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  Please evangelize a little by telling friends what you read, or about the website.  It is by no means a small thing in the kingdom of God that His people should learn of His deeds on behalf of His Son Jesus and through Him, mankind! 

 

 

 

1767 A.D. - Franciscan Junipero Serra and Company Build California Missions

    Today, at the moment I write this, economies around the world are in great upset.  This makes it hard to determine just which of the world's economies are the largest, the richest, the most impacting, etc.  But it was not long ago that California, one of the 50 US states, was also reported to be the world's 6th largest economy.  So it was producing not only more business than any other US state, but also more business than all but 5 of the world's nations.  So, it is without question impacting today's world in an important way in many ways.  

   Therefore, how California treats and portrays the Lord is important not only because of these reasons, but additionally because it is a major exporter of thought and impression to the minds of the world, via Hollywood.  If what is produced in Hollywood reaffirms to the world those things which are good in God's eyes, then it can be a force for God and Jesus, and a blessing to Californians, America, and the world.  And if it's net affect is to lead others to sin increasingly, then it is obviously not a blessing but more like a curse to all these same.  Which brings up a question:  where are Californians spiritually? 

   When you look at this, the truth seems to be what you would expect.  There are the rich people, and the regular people.  And among the rich, there is always great spiritual temptation to do wrong with the power and influence given by money.  Where ever there is much money, Satan presses hard to try to control those who posess it.  But among the regular people of California, there is actually a great heritage of Christianity.  There is a strata of society there which loves Jesus, and seeks Jesus.  It has been tossed about some, but has not left it's roots.  And maybe that has something to do with the fact that California was spreading the word of God before America was even an independent nation.  And one of the early bearers of the word to America was Father Junipero Serra.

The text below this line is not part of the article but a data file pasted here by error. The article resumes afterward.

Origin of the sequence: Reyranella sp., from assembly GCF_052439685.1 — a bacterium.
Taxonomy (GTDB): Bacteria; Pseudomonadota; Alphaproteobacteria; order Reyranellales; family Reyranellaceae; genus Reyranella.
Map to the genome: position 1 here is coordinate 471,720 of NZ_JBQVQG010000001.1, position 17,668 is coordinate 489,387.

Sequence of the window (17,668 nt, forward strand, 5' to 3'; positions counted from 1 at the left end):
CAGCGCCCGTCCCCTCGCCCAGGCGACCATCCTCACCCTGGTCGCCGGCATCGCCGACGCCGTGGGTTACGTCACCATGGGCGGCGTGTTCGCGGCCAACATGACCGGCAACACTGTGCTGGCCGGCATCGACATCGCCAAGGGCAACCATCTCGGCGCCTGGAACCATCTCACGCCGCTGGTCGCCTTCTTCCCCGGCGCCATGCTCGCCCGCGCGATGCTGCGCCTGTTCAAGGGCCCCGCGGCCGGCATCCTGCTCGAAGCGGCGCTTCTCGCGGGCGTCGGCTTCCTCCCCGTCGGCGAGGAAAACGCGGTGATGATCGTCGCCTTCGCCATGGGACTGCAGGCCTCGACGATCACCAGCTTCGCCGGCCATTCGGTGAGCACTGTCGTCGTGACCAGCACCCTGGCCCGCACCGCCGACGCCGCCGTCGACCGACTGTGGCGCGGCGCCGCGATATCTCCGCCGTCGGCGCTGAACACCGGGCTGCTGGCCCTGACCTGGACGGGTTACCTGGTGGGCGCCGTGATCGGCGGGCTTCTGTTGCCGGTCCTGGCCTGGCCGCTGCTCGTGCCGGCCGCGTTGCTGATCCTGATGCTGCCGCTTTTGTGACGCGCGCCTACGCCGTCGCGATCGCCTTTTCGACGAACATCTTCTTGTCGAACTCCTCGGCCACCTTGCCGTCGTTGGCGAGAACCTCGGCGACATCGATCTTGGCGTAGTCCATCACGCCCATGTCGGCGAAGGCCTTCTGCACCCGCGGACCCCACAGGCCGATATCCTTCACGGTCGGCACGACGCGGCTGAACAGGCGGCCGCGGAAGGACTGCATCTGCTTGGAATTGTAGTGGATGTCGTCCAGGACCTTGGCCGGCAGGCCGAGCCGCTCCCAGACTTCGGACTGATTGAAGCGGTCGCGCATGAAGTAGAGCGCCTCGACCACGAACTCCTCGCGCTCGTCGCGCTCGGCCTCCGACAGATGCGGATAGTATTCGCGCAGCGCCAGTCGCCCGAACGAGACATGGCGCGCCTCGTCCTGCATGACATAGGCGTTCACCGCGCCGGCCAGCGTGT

He was born into the world in Majorca, an island near Spain, and part of the Spanish Kingdom, in 1713.  He became a serious young man, and studious.  Exceptionally serious, and very studious.  His temperment was never about levity or enjoyment, according to those who knew him.  He became a Franciscan monk at about 16 years of age.  He quickly received his Doctorate of Theology in Palma's Lullian University.  Even in his early years it was considered that he was an exceptional preacher.  He travelled in Majorica, lecturing and preaching, even while young, before finishing college.  He became fast friends with another Majorcan named Palou, also a Franciscan monk, and this man became his life long companion, even to the day of Serra's death.  Much of what is known of Father Serra was written down by Palou, and provides a useful history.

  When Serra was 36 he began his new world missionary work, crossing the ocean in 1749 in the company of other intended missionaries.  He was pleased to find himself the only one who did not succumb to sea sickness on the voyage.  After spending a fairly short amount of time at a missionary college that was established in Mexico City, which helped bring missionaries up to speed about Indians and the new world in general, he was sent, along with some others, to the region of Sierra Madre in San Luis Potosi.  San Luis Potasi is in North/Central Mexico, and peopled mostly by two groups of Indians (the Pame and the Huastec) who spoke different languages.  They were also among the tallest tribes of Indians in Mexico.

The Pame were very poor, and treated in a marginal way by their neighbors.  This had allowed them to survive struggles in Pre-Columbian times as well as making them too poor to bother with much when the Spanish came.  Sometimes poor can have it's advantages.  Many of their neighboring tribes had more to steal and resisted more, and the Spanish wiped them out.  But the Pame lived in the hills, and survived. 

The Huastec had a more storied past, having once been been builders of cities and pyramids, and holding a reputation among the Mexican area indiginous tribes as great musicians.  Strangely, though, they had never embraced the wearing of clothing, which made them unusual among the more civilized tribes.  The Huastec had been defeated by the Aztec Empire before the arrival of the Spanish, but had then been left alone then to a fairly great degree, having only to pay tribute, etc.  Their language was a Proto-Mayan off shoot.  Some linguists believe their  language difference from the Mayan appeared about 2000 B.C.  This wouldn't have been but a few centuries after the Great Flood, if true, and near the time of the Tower of Babel.